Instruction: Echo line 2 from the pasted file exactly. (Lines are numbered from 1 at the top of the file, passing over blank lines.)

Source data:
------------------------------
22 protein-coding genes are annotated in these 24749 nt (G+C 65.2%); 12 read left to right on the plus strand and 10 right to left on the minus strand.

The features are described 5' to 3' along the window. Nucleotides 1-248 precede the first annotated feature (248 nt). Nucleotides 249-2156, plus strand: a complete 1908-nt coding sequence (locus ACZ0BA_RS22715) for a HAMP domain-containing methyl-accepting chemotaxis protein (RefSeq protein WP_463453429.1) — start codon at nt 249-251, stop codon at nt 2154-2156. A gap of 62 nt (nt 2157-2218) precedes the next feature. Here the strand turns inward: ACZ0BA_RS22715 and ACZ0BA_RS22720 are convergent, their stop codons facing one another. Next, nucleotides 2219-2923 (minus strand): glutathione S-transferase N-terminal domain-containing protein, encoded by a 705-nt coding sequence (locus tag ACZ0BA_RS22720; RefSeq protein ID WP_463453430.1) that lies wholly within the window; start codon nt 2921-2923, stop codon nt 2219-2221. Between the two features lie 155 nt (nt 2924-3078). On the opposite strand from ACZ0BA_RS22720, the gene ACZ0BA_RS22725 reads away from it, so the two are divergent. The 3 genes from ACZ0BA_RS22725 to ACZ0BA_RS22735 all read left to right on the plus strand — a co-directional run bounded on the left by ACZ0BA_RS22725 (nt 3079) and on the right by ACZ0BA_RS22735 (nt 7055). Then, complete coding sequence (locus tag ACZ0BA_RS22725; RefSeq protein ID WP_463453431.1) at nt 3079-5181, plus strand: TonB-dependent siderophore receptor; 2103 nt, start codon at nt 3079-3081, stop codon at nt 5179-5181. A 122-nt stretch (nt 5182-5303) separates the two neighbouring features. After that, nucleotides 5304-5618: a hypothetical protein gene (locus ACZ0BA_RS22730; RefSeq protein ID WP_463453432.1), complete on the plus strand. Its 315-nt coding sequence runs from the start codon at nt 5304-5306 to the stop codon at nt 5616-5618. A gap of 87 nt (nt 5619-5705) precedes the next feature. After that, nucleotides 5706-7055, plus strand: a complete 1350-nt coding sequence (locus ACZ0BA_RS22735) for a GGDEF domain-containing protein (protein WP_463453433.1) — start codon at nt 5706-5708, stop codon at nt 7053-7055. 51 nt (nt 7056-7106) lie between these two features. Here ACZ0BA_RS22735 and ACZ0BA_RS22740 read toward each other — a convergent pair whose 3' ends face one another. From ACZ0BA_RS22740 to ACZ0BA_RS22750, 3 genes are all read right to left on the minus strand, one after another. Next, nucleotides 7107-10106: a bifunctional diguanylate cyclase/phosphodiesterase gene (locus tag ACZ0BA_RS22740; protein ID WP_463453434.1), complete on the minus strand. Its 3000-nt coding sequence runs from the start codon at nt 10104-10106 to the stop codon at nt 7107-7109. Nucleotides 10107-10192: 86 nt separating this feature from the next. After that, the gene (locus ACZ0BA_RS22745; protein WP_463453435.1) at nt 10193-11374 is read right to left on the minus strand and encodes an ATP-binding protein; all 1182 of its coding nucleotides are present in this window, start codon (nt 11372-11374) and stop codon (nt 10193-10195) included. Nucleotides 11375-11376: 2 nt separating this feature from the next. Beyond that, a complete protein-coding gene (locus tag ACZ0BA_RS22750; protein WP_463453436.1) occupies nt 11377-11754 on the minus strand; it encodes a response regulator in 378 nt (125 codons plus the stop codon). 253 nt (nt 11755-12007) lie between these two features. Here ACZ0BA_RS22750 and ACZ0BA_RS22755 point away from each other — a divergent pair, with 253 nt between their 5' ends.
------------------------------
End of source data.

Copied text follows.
The features are described 5' to 3' along the window. Nucleotides 1-248 precede the first annotated feature (248 nt). Nucleotides 249-2156, plus strand: a complete 1908-nt coding sequence (locus ACZ0BA_RS22715) for a HAMP domain-containing methyl-accepting chemotaxis protein (RefSeq protein WP_463453429.1) — start codon at nt 249-251, stop codon at nt 2154-2156. A gap of 62 nt (nt 2157-2218) precedes the next feature. Here the strand turns inward: ACZ0BA_RS22715 and ACZ0BA_RS22720 are convergent, their stop codons facing one another. Next, nucleotides 2219-2923 (minus strand): glutathione S-transferase N-terminal domain-containing protein, encoded by a 705-nt coding sequence (locus tag ACZ0BA_RS22720; RefSeq protein ID WP_463453430.1) that lies wholly within the window; start codon nt 2921-2923, stop codon nt 2219-2221. Between the two features lie 155 nt (nt 2924-3078). On the opposite strand from ACZ0BA_RS22720, the gene ACZ0BA_RS22725 reads away from it, so the two are divergent. The 3 genes from ACZ0BA_RS22725 to ACZ0BA_RS22735 all read left to right on the plus strand — a co-directional run bounded on the left by ACZ0BA_RS22725 (nt 3079) and on the right by ACZ0BA_RS22735 (nt 7055). Then, complete coding sequence (locus tag ACZ0BA_RS22725; RefSeq protein ID WP_463453431.1) at nt 3079-5181, plus strand: TonB-dependent siderophore receptor; 2103 nt, start codon at nt 3079-3081, stop codon at nt 5179-5181. A 122-nt stretch (nt 5182-5303) separates the two neighbouring features. After that, nucleotides 5304-5618: a hypothetical protein gene (locus ACZ0BA_RS22730; RefSeq protein ID WP_463453432.1), complete on the plus strand. Its 315-nt coding sequence runs from the start codon at nt 5304-5306 to the stop codon at nt 5616-5618. A gap of 87 nt (nt 5619-5705) precedes the next feature. After that, nucleotides 5706-7055, plus strand: a complete 1350-nt coding sequence (locus ACZ0BA_RS22735) for a GGDEF domain-containing protein (protein WP_463453433.1) — start codon at nt 5706-5708, stop codon at nt 7053-7055. 51 nt (nt 7056-7106) lie between these two features. Here ACZ0BA_RS22735 and ACZ0BA_RS22740 read toward each other — a convergent pair whose 3' ends face one another. From ACZ0BA_RS22740 to ACZ0BA_RS22750, 3 genes are all read right to left on the minus strand, one after another. Next, nucleotides 7107-10106: a bifunctional diguanylate cyclase/phosphodiesterase gene (locus tag ACZ0BA_RS22740; protein ID WP_463453434.1), complete on the minus strand. Its 3000-nt coding sequence runs from the start codon at nt 10104-10106 to the stop codon at nt 7107-7109. Nucleotides 10107-10192: 86 nt separating this feature from the next. After that, the gene (locus ACZ0BA_RS22745; protein WP_463453435.1) at nt 10193-11374 is read right to left on the minus strand and encodes an ATP-binding protein; all 1182 of its coding nucleotides are present in this window, start codon (nt 11372-11374) and stop codon (nt 10193-10195) included. Nucleotides 11375-11376: 2 nt separating this feature from the next. Beyond that, a complete protein-coding gene (locus tag ACZ0BA_RS22750; protein WP_463453436.1) occupies nt 11377-11754 on the minus strand; it encodes a response regulator in 378 nt (125 codons plus the stop codon). 253 nt (nt 11755-12007) lie between these two features. Here ACZ0BA_RS22750 and ACZ0BA_RS22755 point away from each other — a divergent pair, with 253 nt between their 5' ends.